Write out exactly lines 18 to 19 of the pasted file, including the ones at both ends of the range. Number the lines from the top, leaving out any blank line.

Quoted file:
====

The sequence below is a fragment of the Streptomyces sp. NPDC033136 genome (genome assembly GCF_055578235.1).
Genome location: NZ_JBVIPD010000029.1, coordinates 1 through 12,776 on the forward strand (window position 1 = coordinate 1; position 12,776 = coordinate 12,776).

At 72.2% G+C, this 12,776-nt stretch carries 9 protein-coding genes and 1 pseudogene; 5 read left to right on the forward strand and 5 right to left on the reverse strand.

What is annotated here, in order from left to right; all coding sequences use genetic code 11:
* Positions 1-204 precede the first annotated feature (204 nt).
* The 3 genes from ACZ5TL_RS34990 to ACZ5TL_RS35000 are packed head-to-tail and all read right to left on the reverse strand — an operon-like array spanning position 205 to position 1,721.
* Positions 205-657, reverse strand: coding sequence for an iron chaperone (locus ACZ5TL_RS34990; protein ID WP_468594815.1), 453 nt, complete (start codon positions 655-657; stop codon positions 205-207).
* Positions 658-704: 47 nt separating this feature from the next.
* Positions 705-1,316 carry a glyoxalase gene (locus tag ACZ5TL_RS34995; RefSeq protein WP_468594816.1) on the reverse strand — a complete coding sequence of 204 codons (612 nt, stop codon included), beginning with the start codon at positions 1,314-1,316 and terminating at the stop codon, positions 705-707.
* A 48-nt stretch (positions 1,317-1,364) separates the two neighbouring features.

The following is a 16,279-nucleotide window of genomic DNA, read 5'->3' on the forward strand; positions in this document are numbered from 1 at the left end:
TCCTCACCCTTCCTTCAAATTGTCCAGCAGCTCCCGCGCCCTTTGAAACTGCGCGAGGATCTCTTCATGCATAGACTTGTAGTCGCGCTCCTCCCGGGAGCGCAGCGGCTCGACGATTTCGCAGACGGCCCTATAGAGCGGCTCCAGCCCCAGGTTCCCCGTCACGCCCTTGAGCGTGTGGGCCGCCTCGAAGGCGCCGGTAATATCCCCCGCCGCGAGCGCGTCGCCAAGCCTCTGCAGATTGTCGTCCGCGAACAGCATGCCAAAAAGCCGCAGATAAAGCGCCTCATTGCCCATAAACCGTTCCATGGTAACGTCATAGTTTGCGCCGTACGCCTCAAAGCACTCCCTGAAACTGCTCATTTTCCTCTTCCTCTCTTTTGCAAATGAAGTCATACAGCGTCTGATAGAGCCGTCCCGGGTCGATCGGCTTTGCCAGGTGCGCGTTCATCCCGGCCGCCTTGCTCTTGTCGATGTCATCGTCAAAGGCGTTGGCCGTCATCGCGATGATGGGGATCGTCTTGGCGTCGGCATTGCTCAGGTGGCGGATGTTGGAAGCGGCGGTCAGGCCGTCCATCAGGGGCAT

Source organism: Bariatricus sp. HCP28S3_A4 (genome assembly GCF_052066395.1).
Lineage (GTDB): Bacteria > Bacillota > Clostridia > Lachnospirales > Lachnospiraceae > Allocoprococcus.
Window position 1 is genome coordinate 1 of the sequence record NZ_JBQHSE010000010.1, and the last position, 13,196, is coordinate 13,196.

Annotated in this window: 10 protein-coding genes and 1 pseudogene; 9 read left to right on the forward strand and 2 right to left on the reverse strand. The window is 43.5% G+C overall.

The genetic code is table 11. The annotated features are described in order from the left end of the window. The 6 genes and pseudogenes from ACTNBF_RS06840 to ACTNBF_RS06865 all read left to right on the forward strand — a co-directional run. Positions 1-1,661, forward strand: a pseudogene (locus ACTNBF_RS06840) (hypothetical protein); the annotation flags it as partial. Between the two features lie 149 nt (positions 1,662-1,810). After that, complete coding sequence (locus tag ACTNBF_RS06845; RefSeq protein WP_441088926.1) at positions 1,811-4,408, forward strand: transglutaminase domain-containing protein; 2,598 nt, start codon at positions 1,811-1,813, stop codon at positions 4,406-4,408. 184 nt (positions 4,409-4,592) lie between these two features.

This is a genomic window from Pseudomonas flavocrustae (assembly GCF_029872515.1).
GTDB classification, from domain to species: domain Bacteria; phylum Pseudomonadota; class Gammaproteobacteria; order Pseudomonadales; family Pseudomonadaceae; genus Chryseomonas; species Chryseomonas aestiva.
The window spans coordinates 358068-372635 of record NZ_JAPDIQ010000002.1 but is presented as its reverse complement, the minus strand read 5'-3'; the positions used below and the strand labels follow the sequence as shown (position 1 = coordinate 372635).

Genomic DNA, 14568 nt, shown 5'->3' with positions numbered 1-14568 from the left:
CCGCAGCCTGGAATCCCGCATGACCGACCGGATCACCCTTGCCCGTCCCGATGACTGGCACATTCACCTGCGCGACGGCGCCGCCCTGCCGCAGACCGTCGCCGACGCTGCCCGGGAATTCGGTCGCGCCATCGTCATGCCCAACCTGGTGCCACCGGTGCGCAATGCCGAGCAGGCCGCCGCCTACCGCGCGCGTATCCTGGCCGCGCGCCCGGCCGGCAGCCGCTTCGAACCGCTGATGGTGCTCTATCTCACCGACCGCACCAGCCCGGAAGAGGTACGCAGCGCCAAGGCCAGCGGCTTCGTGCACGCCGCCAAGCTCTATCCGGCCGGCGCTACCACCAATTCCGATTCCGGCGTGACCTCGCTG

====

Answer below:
This is a genomic window from Pseudomonas flavocrustae (assembly GCF_029872515.1).
GTDB classification, from domain to species: domain Bacteria; phylum Pseudomonadota; class Gammaproteobacteria; order Pseudomonadales; family Pseudomonadaceae; genus Chryseomonas; species Chryseomonas aestiva.